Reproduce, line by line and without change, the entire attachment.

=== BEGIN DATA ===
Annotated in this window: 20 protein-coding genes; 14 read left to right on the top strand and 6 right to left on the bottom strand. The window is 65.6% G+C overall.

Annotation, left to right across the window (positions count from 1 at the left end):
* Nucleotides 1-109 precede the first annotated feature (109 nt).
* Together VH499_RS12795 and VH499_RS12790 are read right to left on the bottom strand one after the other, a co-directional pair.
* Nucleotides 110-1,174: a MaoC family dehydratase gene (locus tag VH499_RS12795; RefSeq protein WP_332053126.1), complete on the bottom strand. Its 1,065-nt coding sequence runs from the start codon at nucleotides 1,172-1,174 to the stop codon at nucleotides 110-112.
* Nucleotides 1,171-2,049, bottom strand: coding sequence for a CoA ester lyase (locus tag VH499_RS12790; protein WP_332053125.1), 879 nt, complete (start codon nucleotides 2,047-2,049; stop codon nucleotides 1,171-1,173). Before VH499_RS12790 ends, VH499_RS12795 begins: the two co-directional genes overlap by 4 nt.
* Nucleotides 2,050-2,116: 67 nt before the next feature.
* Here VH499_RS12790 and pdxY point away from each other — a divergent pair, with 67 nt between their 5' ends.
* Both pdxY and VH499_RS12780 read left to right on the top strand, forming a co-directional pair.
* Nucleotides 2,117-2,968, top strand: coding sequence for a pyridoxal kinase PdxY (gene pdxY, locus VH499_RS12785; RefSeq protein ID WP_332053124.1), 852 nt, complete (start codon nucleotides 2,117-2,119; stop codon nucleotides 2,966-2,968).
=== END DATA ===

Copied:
Annotated in this window: 20 protein-coding genes; 14 read left to right on the top strand and 6 right to left on the bottom strand. The window is 65.6% G+C overall.

Annotation, left to right across the window (positions count from 1 at the left end):
* Nucleotides 1-109 precede the first annotated feature (109 nt).
* Together VH499_RS12795 and VH499_RS12790 are read right to left on the bottom strand one after the other, a co-directional pair.
* Nucleotides 110-1,174: a MaoC family dehydratase gene (locus tag VH499_RS12795; RefSeq protein WP_332053126.1), complete on the bottom strand. Its 1,065-nt coding sequence runs from the start codon at nucleotides 1,172-1,174 to the stop codon at nucleotides 110-112.
* Nucleotides 1,171-2,049, bottom strand: coding sequence for a CoA ester lyase (locus tag VH499_RS12790; protein WP_332053125.1), 879 nt, complete (start codon nucleotides 2,047-2,049; stop codon nucleotides 1,171-1,173). Before VH499_RS12790 ends, VH499_RS12795 begins: the two co-directional genes overlap by 4 nt.
* Nucleotides 2,050-2,116: 67 nt before the next feature.
* Here VH499_RS12790 and pdxY point away from each other — a divergent pair, with 67 nt between their 5' ends.
* Both pdxY and VH499_RS12780 read left to right on the top strand, forming a co-directional pair.
* Nucleotides 2,117-2,968, top strand: coding sequence for a pyridoxal kinase PdxY (gene pdxY, locus VH499_RS12785; RefSeq protein ID WP_332053124.1), 852 nt, complete (start codon nucleotides 2,117-2,119; stop codon nucleotides 2,966-2,968).